Hwær cwom mearg? Hwær cwom mago? Hwær cwom maþþumgyfa?
Hwær cwom symbla gesetu? Hwær sindon seledreamas?
Eala beorht bune! Eala byrnwiga!
Eala þeodnes þrym! Hu seo þrag gewat,
genap under nihthelm, swa heo no wære.
Where has the horse gone? Where the warrior? Where the treasure?
Where the seats of feasts? Where are the hall joys?
Oh, the bright cup! Oh, the mailed warrior!
Oh, the prince’s glory! How that time departed,
grew dark under the night helmet as if it hadn’t been
(tr. Robert E. Bjork)
Tolkien lends a modified version of these lines to Aragorn in the Two Towers as he speaks of Rohan – “Where now the horse and the rider? Where is the horn that was blowing?”
Sum sceal on beore þurh byreles hond
meodugal mæcga; þonne he gemet ne con
gemearcian his muþe mode sine,
ac sceal ful earmlice ealdre linnan,
dreogan dryhtenbealo dreamum biscyred,
ond hine to sylfcwale secgas nemnað,
mænað mid muþe meodugales gedrinc. (51-57)
One through beer from the cupbearer’s hand will
become a mead-mad man; then he will know no measure,
will not give boundary to his mouth with his mind,but he must very wretchedly yield up his life,endure great misfortune bereft of joys,and people will say he killed himself, well decrythe drinking of the mead-mad man with their mouths
[Lucio] had learnt to read at the same time as me, but I had read heaps of books and he had only read a few because he read slowly and got bored; all the same when he was at our house he used to read, because every now and then I would get tired of playing and throw myself down on the lawn with a book. Then Lucio would go and boast to my brothers that he had read a whole book, because they always teased him about reading so little. “Today I read two lira.” “Today I read five lira,” he would say proudly, showing them the price written on the flyleaf.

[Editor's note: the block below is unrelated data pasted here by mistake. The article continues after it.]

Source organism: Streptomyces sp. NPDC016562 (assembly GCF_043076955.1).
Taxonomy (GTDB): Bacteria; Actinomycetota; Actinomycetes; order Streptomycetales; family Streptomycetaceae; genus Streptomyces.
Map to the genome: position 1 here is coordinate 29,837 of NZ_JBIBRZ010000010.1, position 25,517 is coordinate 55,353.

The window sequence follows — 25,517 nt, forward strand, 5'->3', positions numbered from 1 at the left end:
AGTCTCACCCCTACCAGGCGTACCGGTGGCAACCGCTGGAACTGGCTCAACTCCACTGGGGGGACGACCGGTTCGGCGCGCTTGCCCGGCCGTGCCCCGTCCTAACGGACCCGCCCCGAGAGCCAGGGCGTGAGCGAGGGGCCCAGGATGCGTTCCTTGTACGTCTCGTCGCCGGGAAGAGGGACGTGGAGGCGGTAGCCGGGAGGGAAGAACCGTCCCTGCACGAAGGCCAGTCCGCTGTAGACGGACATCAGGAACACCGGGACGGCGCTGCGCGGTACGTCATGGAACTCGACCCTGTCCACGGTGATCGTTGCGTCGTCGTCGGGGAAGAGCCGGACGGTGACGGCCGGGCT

Again from Melville’s Journal Up the Straits:
“It’s as bad as too much pain: it gets to be pain at last” Heard this broken latter part of sentence from wearied lady coming from Ufezzi (sic) Palace. – She was talking no doubt about excess of pleasure in these galleries.”
This feels a pedestrian version of Stendhal’s response – now known as Stendhal Syndrome – to first arriving at Santa Croce: